THE 57 member states of the Organisation of Islamic Cooperation (OIC), at an emergency meeting in the Saudi city of Jeddah on Sunday, called for the UN Security Council to send peacekeepers to Syria. It was part of a proposed package of measures to deal with worsening humanitarian conditions in the country and the burgeoning refugee crisis.
The secretary general of OIC, Iyad Ameen Madani, said that the refugee crisis was "not just a Middle Eastern problem, a regional or international problem: it is a global problem. It is imperative, therefore, that the UN take proactive steps to address the instability and insecurity within Syria that has caused this exodus. A multi-dimensional UN peace-keeping operation" could help provide stability.
Appealing as this solution sounds, it is unlikely to result in UN troops’ being deployed on peace-keeping duties in Syria in the near future. Trying to secure agreement from the permanent members of the Security Council, the Syrian government, and the many opposition groups to such a deployment would present a nightmare of a diplomatic challenge.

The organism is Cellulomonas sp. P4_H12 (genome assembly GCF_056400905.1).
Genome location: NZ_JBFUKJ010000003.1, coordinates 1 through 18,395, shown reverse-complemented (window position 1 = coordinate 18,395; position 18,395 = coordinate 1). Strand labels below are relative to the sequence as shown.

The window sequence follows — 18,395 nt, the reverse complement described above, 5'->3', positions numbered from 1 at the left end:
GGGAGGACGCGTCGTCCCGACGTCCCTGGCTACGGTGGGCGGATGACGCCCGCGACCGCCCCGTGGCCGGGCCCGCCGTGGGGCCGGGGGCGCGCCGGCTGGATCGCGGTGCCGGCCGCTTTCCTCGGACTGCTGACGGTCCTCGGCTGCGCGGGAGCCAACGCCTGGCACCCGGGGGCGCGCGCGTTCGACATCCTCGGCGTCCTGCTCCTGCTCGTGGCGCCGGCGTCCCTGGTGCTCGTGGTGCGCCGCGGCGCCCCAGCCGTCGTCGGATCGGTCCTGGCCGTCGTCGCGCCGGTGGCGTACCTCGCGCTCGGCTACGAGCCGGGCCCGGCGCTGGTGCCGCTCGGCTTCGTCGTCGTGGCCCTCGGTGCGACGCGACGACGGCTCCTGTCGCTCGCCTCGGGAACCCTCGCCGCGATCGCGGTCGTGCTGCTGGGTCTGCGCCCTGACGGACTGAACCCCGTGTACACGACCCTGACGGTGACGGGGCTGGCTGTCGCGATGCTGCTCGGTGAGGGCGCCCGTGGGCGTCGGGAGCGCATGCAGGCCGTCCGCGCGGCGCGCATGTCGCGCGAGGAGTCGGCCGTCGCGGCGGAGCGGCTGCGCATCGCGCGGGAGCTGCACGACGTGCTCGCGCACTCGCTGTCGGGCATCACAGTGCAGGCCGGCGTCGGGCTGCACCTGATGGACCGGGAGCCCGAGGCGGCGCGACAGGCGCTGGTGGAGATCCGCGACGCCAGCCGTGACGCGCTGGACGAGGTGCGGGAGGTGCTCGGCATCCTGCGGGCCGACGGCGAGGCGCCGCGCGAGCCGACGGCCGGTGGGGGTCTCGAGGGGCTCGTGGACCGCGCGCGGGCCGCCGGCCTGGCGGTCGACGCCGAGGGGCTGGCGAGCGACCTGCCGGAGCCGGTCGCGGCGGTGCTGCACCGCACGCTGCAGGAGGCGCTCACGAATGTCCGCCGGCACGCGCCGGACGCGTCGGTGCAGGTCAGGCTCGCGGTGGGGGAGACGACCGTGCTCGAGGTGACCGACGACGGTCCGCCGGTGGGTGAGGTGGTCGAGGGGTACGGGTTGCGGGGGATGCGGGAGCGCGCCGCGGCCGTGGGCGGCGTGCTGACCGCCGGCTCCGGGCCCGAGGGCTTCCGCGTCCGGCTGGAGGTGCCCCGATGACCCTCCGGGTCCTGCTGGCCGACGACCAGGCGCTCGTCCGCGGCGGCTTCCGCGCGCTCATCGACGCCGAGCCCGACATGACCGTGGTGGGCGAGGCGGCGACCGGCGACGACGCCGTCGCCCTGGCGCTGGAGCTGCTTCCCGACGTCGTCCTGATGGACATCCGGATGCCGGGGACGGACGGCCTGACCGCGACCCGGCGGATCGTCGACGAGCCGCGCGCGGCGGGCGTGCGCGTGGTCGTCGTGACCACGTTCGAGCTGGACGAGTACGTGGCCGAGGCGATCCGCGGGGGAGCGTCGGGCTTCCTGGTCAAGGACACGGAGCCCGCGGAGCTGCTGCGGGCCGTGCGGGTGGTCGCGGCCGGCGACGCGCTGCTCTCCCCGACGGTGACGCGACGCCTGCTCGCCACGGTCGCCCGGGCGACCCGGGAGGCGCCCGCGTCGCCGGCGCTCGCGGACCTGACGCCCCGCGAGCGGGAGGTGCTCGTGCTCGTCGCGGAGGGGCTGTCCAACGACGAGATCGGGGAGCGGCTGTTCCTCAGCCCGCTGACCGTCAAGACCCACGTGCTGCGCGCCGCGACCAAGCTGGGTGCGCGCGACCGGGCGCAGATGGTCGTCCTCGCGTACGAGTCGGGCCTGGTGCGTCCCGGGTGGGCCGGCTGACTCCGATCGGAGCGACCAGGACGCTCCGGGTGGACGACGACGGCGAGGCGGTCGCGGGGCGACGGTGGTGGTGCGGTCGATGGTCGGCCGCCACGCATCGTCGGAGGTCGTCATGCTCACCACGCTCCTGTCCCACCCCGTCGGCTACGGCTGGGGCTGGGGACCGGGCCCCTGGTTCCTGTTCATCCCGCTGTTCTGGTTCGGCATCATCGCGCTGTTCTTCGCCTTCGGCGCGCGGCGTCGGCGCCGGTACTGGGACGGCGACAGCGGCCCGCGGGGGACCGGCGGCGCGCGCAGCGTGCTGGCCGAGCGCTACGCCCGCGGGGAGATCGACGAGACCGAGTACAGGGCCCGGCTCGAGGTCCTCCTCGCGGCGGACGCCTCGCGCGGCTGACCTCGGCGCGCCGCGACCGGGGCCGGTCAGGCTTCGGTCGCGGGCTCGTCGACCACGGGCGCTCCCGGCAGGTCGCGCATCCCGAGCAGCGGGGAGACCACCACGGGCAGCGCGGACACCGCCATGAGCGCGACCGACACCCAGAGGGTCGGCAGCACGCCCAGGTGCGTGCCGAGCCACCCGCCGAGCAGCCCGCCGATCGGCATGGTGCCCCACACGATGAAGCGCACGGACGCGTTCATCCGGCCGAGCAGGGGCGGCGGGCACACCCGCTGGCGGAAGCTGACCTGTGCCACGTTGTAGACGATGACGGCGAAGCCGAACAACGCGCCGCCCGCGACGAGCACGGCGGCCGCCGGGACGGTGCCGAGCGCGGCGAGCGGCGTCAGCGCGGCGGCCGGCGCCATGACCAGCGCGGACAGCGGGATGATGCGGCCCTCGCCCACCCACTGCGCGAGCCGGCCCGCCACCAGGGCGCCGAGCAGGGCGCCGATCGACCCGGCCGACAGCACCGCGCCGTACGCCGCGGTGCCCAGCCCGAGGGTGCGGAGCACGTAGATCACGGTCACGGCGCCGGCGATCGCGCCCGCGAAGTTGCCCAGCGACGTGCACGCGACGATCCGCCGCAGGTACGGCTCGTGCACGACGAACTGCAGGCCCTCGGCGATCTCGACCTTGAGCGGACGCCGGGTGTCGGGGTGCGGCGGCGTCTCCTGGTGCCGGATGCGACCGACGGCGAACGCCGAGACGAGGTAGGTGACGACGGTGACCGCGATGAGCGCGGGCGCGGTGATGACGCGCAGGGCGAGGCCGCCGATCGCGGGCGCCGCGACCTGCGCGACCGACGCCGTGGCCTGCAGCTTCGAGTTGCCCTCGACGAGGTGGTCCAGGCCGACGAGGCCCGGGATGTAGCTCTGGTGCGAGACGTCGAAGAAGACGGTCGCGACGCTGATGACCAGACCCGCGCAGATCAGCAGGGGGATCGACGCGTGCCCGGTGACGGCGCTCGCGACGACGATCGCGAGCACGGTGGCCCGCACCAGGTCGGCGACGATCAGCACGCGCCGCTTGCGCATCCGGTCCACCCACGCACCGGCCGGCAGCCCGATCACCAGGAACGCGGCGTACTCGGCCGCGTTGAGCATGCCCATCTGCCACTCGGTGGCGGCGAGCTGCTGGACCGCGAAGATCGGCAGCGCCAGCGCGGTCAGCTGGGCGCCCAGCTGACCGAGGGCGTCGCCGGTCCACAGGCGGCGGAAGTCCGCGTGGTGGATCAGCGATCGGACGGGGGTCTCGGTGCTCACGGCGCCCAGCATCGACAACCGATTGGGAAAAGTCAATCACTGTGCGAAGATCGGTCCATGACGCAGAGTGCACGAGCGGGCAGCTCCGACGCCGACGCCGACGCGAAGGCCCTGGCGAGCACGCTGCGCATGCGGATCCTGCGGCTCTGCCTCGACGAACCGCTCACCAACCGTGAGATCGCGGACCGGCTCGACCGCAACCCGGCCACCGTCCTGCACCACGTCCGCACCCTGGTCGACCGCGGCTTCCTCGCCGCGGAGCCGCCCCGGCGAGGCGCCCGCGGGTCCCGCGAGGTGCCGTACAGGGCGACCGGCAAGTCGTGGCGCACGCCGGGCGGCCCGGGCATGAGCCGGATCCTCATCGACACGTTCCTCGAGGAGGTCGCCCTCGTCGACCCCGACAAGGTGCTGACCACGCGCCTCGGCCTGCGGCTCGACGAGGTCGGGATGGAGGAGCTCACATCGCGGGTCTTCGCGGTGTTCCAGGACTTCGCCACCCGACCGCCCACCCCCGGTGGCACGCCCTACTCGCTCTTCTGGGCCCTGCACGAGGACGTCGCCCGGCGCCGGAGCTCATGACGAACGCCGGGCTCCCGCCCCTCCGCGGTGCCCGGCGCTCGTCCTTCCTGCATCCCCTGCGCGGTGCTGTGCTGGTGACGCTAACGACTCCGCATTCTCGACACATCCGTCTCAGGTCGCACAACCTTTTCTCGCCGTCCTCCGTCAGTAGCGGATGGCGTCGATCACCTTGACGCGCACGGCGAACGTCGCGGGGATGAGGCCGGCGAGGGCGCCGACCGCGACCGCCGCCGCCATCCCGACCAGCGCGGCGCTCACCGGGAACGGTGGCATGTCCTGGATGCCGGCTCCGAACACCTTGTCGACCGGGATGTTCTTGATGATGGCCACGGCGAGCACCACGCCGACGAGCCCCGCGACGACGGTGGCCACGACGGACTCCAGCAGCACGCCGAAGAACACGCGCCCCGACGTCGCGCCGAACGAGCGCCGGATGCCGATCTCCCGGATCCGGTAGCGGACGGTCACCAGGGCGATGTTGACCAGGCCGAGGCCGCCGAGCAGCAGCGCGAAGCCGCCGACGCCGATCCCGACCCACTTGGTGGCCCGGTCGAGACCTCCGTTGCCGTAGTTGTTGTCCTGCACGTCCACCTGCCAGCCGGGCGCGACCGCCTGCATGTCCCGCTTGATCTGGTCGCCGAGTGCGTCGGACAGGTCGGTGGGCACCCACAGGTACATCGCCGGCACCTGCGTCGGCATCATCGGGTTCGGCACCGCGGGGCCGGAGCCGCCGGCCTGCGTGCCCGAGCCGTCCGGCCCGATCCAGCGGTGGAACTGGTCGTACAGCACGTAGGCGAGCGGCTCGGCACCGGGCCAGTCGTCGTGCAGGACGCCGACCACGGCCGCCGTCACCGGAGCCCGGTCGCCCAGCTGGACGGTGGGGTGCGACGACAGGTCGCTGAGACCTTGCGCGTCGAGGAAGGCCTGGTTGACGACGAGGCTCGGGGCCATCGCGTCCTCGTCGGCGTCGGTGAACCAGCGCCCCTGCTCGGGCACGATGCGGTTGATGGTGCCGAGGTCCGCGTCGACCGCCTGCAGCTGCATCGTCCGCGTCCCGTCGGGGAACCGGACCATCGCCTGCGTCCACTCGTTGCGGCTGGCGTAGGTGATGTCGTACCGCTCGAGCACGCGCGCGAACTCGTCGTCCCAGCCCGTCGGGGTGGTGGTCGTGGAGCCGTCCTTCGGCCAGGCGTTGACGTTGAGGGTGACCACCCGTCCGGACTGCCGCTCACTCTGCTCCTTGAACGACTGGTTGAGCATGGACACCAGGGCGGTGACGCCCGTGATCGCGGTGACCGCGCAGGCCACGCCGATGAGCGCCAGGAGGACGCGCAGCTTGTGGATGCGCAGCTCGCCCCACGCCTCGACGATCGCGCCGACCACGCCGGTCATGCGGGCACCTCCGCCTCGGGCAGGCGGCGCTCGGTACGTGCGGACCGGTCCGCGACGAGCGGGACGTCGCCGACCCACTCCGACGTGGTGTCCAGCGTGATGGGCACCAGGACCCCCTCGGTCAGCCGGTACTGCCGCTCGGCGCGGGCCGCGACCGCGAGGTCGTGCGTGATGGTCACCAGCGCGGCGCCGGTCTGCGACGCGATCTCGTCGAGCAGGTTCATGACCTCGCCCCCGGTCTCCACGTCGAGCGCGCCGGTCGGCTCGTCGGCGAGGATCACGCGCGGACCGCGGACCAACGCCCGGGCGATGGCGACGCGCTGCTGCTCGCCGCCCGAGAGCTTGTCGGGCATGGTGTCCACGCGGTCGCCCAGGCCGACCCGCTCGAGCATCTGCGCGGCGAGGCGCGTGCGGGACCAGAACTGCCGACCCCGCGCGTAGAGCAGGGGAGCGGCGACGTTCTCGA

Not only do the United States and Russia, for example, differ greatly over the form and shape of a future Syria, but also several OIC members are themselves involved directly or indirectly on different sides in the Syrian war. Some of the latter are insisting that President Assad be removed from power, and so they would be unlikely to sign up to a deal that saw the UN deployed before a change of regime.
Aside from calling for UN intervention in Syria, the OIC gathering in Jeddah urged Islamic countries to do more to help Syrian refugees "as a mark of Islamic compassion and solidarity. The meeting commended the generosity of Turkey, Jordan, Lebanon, Iraq, and Egypt for hosting" the homeless Syrians "in spite of limited resources and capacity". The oil-rich Gulf states have been criticised in some quarters for not doing more to help absorb some of the refugees trying to reach Europe.
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